Province approves distracted driving law
The Alberta Government has announced Sept. 1 as the date of effect for a law designed to stop driver distractions and reduce accidents.
Bill 16, the Traffic Safety (Distracted Driving) Amendment Act will ban the use of cell phones and texting, reading, writing and personal grooming will also be outlawed. Those in violation of the new legislation will face a $172 fine.
Calgary-Hays MLA and former Calgary police officer Art Johnson tabled the initial legislation and it was approved Nov. 17, 2010. He said there is now a “good balance between enforcement and safety.”
“I am pleased with the efforts that have been made on bringing forward a piece of legislation that strives to make our roads safer,” said Johnston.
“I appreciate the great input of law enforcement and traffic safety stakeholders that has led to the introduction of this legislation.”
The new legislation will apply in rural areas as well, such as Rocky View County.
“I guess we have to trust the lawmakers of this country of this law,” said Rolly Ashdown, County reeve. “We support whatever laws there are, unless they cause our people harm or discomfort of some kind, and this doesn’t.”
Ashdown said he talked on his cell phone frequently, while driving but eventually switched to a hands-free device.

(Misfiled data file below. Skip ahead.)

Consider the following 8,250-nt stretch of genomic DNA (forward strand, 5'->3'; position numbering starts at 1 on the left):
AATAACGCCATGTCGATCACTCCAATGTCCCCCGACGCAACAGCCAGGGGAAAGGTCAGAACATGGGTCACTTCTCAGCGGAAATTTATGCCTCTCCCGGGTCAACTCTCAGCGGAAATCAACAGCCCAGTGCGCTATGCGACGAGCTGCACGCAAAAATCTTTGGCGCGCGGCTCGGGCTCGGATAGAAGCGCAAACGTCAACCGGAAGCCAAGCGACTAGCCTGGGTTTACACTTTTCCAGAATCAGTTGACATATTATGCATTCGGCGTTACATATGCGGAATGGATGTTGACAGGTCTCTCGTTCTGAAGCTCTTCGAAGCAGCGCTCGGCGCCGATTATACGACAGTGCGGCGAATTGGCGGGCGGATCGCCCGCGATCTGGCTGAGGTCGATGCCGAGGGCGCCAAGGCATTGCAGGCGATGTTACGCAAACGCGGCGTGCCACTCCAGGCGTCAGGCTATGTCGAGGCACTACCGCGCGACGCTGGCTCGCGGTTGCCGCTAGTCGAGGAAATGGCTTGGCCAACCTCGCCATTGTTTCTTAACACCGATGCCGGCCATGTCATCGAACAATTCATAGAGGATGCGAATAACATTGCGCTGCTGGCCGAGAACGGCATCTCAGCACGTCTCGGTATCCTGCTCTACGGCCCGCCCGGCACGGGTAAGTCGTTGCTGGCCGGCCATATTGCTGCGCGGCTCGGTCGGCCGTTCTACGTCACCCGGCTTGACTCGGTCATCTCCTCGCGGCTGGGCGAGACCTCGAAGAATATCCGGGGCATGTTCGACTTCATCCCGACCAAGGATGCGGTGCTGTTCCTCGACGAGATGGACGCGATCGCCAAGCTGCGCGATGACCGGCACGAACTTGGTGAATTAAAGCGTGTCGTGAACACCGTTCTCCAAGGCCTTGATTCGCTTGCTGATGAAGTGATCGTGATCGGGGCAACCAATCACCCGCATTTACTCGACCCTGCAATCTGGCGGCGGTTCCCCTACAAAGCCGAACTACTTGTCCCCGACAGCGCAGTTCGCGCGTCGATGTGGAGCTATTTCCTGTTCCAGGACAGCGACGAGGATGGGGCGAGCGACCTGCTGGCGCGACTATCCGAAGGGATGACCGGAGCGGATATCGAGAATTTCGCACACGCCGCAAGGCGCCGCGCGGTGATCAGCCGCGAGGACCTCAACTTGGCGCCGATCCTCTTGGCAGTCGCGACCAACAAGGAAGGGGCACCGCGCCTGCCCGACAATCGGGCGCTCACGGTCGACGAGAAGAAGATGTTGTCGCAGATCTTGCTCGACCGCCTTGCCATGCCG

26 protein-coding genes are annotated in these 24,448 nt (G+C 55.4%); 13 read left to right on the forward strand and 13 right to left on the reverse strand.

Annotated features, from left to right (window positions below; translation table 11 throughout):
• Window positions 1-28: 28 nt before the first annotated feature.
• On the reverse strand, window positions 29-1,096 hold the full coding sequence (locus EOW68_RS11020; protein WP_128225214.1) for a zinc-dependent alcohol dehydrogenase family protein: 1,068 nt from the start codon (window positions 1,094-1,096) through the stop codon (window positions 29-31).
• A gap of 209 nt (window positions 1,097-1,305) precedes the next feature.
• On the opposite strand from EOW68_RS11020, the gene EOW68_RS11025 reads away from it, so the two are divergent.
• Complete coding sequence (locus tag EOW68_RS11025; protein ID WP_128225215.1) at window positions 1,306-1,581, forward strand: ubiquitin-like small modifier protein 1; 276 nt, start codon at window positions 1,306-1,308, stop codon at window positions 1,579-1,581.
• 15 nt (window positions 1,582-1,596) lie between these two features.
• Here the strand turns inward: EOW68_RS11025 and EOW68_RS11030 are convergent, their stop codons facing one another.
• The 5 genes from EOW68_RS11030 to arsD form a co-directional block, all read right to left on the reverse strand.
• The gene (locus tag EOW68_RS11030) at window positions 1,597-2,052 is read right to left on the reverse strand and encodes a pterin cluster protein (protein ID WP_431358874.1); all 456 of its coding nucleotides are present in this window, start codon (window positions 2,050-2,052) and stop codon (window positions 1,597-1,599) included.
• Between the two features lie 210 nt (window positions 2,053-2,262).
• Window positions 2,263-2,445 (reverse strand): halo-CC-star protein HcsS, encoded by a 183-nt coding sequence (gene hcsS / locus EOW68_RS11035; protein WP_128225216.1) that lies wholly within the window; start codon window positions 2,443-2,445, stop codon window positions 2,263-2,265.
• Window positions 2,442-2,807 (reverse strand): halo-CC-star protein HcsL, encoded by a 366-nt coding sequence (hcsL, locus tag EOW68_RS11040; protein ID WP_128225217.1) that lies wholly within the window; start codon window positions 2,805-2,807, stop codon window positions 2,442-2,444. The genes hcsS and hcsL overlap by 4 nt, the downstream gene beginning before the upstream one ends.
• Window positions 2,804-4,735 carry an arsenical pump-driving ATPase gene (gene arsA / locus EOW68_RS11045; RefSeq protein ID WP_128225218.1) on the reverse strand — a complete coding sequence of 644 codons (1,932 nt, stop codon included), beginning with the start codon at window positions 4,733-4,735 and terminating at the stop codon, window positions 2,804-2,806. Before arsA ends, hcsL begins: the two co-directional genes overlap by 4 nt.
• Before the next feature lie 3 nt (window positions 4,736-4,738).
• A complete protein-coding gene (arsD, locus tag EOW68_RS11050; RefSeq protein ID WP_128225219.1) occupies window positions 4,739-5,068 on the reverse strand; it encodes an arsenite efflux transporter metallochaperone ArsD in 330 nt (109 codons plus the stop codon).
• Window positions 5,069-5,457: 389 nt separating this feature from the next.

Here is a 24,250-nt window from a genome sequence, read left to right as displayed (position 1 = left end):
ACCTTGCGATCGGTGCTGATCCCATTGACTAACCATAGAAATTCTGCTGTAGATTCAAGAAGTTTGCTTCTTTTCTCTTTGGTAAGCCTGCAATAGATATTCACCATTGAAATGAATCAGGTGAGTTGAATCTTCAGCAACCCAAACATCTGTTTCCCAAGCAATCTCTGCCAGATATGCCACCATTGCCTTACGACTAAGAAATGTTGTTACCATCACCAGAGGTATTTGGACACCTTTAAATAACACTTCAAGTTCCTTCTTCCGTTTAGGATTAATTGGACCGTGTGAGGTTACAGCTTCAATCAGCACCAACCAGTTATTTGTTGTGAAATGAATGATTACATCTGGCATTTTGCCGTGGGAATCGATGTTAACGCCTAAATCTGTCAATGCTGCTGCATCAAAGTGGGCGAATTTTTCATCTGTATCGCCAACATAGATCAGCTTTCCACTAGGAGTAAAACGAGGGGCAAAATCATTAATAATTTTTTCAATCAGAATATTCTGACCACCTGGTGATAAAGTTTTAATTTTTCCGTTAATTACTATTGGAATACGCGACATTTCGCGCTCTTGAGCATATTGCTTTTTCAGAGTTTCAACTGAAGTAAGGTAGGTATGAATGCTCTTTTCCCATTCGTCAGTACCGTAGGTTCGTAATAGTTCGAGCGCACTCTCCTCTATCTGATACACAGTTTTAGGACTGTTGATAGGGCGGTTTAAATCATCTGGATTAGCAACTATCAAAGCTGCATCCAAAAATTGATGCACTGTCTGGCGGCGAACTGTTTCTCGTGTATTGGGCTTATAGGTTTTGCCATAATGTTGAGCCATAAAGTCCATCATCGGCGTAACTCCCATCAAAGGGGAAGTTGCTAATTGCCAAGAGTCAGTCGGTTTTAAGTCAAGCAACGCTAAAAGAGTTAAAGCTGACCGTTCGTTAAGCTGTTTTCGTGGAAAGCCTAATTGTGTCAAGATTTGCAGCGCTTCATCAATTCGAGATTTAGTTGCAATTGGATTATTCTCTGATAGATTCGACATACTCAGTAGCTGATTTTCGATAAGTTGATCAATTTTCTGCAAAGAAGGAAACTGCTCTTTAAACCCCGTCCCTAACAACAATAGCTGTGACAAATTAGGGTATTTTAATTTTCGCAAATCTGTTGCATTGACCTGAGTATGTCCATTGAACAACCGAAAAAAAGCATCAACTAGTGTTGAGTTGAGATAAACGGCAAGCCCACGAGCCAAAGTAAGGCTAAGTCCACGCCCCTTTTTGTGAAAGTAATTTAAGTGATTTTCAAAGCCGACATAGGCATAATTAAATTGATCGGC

“Personally, I’m not convinced hands-free (isn’t distracting), but I’m certainly willing to go with what the law is,” said Ashdown.
Many critics of hands-free devices claim they are as big a distraction as holding a phone and talking.
“Science tells us that there’s absolutely no difference with the danger of hand cells and hands-free,” said Dr. Louis Hugo Francescutti, injury researcher and emergency physician at the University of Alberta. “It’s the conversation that’s the distraction.”
Francescutti said more than 50 per cent of the brain is activated when it’s listening and people are not focusing on the road ahead of them.
“You will focus on that and you won’t see the child come out or the light turn red,” said Francescutti.
Conversation between two people in a car is much different since the passenger can change their cadence, pitch and tone depending on what is happening on the road, added Francescutti.
The Province had an opportunity to become a national leader in traffic safety, yet fell short, according to the doctor.
The new law also extends to bicycles under the Traffic Safety Act.
The rules still allow drivers to smoke, drink beverages, use an earphone if part of a hands-free device, call 911 and talk with passengers.
The legislation bans touching a GPS navigation system while driving or even holding a cell phone.
Drivers with new vehicles complete with hands-free technology are allowed to use the technology.
For full details of the law, visit www.transportation.alberta.ca